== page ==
I hope this sermon was not a snore. It is one of those that I think is operating at a very simple level, but also I hope operating at a much deeper level. The very simple level is: a problem, a solution, and a wait. This world wears away. Good news, it will end. Until then we watch, never becoming too attached. The deeper level is the juxtaposition the title. Today, this world is an impermanent dwelling that holds within it the permanent. The core of many of the temptations of the devil, the world and our own flesh is that we trade that eternal element for some promise of immortality. I will give you all the kingdoms of the world if you worship me. The glory and fame of all the world can be yours, if you give up eternity, seeing the true God. The sermon attempts to think about this in our vampire stories – the literary example of immortal characters who are caused pain by the eternal or things that contain hints of the eternal. I think there is a great and fruitful contemplation in that juxtaposition of eternity and immortality. We watch because we are looking for eternity while spurning the flimsy offers of immortality.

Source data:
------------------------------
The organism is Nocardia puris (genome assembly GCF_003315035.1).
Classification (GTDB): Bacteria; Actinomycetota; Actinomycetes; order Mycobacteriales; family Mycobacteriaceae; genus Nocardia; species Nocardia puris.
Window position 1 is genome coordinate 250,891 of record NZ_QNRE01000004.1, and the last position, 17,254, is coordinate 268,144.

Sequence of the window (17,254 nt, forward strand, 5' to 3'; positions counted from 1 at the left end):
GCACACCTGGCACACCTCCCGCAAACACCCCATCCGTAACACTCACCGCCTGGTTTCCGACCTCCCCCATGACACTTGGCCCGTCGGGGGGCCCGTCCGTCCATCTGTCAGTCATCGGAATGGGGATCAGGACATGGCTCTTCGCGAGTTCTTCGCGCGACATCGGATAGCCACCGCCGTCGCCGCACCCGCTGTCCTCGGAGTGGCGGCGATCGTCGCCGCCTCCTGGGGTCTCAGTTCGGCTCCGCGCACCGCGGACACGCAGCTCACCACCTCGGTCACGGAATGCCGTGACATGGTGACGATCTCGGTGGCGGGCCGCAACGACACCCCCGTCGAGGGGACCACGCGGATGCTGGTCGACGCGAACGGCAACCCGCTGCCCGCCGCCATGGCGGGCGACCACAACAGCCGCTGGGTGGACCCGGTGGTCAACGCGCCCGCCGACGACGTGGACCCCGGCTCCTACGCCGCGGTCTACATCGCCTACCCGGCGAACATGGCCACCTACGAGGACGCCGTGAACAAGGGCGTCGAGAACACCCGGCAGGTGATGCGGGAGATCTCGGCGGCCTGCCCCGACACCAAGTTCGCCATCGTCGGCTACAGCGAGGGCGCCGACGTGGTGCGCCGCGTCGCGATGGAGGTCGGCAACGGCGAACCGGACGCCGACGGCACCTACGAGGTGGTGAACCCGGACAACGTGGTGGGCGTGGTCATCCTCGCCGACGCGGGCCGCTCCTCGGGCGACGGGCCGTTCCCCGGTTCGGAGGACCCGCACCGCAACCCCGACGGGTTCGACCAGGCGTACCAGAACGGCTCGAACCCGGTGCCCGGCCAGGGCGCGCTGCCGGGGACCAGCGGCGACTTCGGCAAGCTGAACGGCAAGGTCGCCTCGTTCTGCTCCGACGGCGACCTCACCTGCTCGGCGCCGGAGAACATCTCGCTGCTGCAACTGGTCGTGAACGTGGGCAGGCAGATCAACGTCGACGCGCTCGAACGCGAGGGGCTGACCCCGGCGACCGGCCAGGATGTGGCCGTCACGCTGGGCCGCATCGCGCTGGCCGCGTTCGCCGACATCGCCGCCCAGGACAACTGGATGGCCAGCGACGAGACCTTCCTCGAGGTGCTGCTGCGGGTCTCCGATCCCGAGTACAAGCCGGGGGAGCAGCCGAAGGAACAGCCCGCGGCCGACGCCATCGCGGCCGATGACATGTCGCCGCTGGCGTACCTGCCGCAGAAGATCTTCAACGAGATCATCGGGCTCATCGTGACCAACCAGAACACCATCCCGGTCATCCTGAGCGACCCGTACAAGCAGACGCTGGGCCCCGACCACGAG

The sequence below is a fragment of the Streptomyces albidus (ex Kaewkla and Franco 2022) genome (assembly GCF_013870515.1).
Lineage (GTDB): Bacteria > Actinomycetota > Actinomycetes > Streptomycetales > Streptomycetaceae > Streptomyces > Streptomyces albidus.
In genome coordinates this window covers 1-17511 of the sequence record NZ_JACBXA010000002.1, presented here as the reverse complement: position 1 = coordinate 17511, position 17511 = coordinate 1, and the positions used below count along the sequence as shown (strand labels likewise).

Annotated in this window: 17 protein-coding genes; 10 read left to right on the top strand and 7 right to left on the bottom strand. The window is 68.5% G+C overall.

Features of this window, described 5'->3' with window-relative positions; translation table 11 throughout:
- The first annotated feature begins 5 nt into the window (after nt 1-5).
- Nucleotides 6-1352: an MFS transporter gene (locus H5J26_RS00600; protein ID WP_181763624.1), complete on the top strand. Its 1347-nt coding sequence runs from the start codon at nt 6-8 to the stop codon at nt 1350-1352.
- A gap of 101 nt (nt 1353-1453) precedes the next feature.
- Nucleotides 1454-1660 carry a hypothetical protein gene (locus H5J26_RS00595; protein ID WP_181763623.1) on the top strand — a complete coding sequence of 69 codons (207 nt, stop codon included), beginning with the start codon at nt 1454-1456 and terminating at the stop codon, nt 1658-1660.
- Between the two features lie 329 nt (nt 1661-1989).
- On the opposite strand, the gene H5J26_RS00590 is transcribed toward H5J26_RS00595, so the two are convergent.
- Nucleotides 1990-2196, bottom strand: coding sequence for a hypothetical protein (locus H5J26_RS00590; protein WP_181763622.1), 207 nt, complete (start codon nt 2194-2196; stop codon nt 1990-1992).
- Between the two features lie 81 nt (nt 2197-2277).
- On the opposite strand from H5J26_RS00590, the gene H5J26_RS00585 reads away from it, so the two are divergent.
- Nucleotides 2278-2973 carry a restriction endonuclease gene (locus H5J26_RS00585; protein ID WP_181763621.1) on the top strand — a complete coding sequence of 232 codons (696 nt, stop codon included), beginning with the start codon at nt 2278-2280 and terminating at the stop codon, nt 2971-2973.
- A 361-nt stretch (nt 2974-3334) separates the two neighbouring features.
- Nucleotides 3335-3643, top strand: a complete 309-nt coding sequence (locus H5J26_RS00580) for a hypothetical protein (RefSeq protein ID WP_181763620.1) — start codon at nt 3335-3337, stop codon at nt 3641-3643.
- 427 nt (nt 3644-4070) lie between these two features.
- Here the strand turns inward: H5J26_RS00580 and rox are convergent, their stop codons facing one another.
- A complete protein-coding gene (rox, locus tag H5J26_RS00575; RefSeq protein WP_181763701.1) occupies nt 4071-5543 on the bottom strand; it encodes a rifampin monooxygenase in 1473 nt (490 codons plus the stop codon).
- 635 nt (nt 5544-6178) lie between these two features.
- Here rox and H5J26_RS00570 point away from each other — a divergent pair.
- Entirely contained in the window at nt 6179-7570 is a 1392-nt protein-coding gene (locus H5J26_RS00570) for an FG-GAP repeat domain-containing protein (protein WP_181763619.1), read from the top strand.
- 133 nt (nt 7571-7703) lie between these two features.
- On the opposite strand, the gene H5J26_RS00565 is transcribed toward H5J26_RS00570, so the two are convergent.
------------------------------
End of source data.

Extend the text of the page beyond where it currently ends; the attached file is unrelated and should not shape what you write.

This sermon is a meditation on how and what we assign meaning to. Luther in assigning meaning to the first commandment said whatever we fear, love and trust the most is our God. We all have “wonderful stones”, things we have assigned meaning, things we expect to last, that have or are often in danger of becoming our idols. We trust those stones more than anything else. Jesus’ words to all such stones – even ones that once contained the glory of the living God – is that they must come down.
For me the strongest competition to the cornerstone of Jesus Christ might be labeled an anti-stone. We’ve learned the lesson that all such temples made with hands come down. But what we then trust most is absurdity. It is a fool’s game fearing, loving or trusting anything. So we trust nothing. That likewise is a false path. Jesus says “watch lest someone lead you astray.”